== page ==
David Furr and Ben Dunn write,
Public Domain was our first vision for a new comic book universe. Before this, I hadn’t given much thought to writing superhero comics. It’s a well-known fact amongst small independent creators like myself that trying to compete in a genre locked down by Marvel and DC is nearly impossible. So instead I focused my earliest publishing efforts in the genres of horror and mystery.
I met legendary comic book creator Ben Dunn (famous for Ninja High School) at a Wizard World in Austin where I was premiering my first book. Ben liked my writing style, and after several follow-up conversations he told me what his grand vision was: A new superhero universe based on the 1940’s public domain superheroes.
This is something many others had tried before, and Ben was well aware of that. It was not his intention to merely repeat the standard superhero formula; he wanted it to be something different, something new, while at the same time maintaining a classic feel. That’s how we came up with the idea for Public Domain. Public Domain is a mystery. As a series, it asks the question what if there were heroes in the golden age but had all disappear. Where did they go, why does no one remember them, and more importantly, what would happen to the world without heroes? The first graphic novel deals with a more direct mystery; the death of an actor who played the character Rocket Man in the 1940’s. As the case unfolds, events are set into place that will launch a new universe of heroes.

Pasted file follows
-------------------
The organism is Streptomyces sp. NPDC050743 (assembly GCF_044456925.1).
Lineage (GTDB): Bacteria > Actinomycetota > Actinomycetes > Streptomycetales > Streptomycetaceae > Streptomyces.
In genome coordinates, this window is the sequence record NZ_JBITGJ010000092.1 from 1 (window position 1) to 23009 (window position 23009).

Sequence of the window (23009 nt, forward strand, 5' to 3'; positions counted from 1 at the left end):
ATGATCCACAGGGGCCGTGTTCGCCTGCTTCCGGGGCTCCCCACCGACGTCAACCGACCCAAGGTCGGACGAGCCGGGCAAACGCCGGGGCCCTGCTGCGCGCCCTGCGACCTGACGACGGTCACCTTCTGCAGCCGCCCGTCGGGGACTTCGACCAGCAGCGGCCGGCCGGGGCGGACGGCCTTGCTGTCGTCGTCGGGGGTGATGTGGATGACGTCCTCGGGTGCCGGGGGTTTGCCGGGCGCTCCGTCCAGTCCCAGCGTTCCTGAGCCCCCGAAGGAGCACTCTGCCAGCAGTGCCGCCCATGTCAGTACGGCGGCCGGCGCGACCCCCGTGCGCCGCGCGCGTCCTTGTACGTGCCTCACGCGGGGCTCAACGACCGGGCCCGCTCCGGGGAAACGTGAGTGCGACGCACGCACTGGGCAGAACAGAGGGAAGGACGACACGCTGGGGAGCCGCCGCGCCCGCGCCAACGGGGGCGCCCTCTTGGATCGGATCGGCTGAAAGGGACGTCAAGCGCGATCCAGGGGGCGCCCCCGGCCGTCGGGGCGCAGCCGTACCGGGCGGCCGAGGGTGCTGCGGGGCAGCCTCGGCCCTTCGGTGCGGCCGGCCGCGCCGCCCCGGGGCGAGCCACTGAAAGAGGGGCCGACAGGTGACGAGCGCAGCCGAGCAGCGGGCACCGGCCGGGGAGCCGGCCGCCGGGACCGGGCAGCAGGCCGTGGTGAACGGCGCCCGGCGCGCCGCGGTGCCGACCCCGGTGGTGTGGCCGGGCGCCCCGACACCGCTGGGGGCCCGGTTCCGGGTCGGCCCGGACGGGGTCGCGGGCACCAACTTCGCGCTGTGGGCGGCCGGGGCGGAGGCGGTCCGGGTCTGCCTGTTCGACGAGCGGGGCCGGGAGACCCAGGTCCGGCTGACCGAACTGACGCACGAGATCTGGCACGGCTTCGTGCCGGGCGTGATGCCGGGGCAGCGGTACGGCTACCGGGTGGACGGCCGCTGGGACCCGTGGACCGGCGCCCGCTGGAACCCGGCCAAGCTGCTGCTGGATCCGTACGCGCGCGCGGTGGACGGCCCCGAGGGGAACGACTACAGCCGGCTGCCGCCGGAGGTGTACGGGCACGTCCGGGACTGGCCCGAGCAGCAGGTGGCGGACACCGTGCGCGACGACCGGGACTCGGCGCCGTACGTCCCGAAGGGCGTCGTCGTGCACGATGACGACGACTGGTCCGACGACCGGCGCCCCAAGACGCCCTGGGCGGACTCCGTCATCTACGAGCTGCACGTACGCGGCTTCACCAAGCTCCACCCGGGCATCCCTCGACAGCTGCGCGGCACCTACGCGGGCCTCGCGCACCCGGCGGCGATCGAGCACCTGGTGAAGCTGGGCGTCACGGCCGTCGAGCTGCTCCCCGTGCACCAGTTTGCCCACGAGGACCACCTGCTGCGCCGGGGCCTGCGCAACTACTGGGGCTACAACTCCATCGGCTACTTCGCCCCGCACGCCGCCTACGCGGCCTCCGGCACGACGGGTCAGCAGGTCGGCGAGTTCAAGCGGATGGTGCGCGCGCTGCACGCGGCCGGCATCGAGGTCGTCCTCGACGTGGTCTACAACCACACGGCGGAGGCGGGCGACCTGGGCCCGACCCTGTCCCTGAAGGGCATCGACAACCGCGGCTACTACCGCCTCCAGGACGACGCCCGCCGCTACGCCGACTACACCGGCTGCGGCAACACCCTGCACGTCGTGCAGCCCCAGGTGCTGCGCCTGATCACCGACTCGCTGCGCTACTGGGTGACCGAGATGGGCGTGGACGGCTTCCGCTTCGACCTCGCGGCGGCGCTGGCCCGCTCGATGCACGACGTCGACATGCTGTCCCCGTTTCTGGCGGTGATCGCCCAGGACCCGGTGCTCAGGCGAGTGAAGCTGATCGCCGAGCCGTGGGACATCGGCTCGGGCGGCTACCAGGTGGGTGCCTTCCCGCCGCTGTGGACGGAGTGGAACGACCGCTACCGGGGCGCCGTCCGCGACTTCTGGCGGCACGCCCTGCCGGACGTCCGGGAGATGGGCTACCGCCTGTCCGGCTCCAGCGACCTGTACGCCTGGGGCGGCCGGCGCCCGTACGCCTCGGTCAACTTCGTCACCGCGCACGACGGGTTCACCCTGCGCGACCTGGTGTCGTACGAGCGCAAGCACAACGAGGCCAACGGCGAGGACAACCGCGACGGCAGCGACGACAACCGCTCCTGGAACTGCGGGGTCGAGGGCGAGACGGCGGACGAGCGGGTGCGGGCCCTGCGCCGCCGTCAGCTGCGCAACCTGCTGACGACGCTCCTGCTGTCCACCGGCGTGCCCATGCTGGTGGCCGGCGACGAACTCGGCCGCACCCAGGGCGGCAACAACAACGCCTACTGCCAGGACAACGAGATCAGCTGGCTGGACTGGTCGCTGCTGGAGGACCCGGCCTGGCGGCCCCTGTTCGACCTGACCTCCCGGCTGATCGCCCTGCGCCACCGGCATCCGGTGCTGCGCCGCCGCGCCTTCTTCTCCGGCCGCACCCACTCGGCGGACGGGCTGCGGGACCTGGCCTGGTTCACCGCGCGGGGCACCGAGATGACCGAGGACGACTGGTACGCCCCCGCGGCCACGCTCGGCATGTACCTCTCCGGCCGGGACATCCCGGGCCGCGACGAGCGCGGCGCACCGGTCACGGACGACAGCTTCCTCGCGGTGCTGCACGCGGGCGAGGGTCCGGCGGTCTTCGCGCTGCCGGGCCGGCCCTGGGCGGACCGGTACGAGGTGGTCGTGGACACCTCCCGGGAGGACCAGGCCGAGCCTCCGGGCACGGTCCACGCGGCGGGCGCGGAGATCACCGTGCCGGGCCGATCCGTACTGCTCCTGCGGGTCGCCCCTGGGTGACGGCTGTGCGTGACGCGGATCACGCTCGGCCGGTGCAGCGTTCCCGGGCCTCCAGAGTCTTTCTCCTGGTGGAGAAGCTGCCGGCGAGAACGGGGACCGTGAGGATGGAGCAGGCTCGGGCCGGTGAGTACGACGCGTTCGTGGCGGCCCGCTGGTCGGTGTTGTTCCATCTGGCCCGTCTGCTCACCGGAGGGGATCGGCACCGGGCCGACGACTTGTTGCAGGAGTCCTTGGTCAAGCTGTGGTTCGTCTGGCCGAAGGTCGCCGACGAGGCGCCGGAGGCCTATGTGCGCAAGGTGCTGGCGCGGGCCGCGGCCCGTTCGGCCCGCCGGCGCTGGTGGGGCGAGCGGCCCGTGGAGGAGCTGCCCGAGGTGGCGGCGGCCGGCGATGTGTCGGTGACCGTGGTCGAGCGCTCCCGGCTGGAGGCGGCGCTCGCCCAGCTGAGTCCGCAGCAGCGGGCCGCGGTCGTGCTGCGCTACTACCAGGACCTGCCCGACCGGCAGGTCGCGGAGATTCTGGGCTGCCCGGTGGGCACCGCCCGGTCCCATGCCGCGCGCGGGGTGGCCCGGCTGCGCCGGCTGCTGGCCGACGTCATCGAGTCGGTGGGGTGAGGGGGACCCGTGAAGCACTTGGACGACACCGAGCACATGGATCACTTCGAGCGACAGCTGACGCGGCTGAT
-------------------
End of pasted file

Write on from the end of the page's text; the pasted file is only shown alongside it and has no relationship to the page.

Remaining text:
This will be the launching point for the Superverse, a series of comic titles we hope to release in 2019. The graphic novel will be released in stores as a four issue mini, but is available now on IndieGoGo as a trade paperback.
We’re excited about what we’ve created and what lies ahead. Jungle Comics #1 by Chuck Dixon and Kelsey Shannon will fit into the continuity of this universe. For our IndieGoGo campaign, we’ve recruited legendary artist Fred Hembeck to provide us with an alternate cover.
This book itself will be penciled and inked by Bronze Age Marvel artist Dell Barras and colored by Gerilou Smith (known for her work on Frontier Graveyard).